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Leave options to take Telkom Kenya private open – Business Daily

Telkom Kenya CEO Mugo Kibati. PHOTO | SILA KIPLAGAT | NMG
The government says it bought back Telkom Kenya out of fears that the UK-based private equity fund, Helios, would sell to an investor that does not share in the same vision of turning around the telco’s fortunes.
The rare deal that returned the privatised company to State ownership saw the Treasury spend Sh6.09 billion without Parliament’s approval on account of urgency after “Helios threatened to quit”.
Treasury sources reckon that Helios lost interest in Telkom after its merger with Airtel Kenya collapsed.
France’s Orange bought a majority share in Telkom Kenya when it was privatised in 2007 but then sold its stake to London-based Helios in 2015 for undisclosed fees.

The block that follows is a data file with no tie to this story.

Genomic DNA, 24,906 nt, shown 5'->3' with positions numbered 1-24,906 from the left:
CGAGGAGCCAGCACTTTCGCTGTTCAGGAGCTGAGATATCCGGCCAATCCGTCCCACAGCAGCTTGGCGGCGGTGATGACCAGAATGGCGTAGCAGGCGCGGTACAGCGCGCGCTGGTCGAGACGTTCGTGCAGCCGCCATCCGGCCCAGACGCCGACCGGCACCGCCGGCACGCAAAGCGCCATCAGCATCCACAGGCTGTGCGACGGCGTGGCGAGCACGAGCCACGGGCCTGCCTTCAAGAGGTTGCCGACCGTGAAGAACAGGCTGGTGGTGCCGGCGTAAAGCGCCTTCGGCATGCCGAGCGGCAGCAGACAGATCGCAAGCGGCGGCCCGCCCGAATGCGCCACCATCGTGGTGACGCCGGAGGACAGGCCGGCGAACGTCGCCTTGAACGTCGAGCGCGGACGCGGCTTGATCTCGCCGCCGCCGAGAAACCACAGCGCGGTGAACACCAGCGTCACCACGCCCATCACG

Be that as it may, it is well known that the government has struggled to run any profitmaking enterprise, leading to the proliferation of inefficient, loss-making and debt-plagued State corporations.
The government also needs money to plug budget deficits, which have caused excessive reliance on debts to meet its obligations. It cannot, therefore, be spending money to buy struggling companies.
Telkom, Kenya’s third-biggest telecommunications company by users, has been losing subscribers in recent years.
While the State buyout will derail the plans to list Telkom on the Nairobi Security Exchange, we hope the government will expedite the telco’s return to the private sector, either through the bourse or privatisation.
The government should focus on its role of providing an enabling environment for enterprise, such as easing regulatory bureaucracy.




Finance specialist with courses ranging from corporate finance, perfonal finance and startup finance. Msc. Acturail Science, Bsc. Finance, COP Insurance and phD. Business Advministration -FInance(ongoing)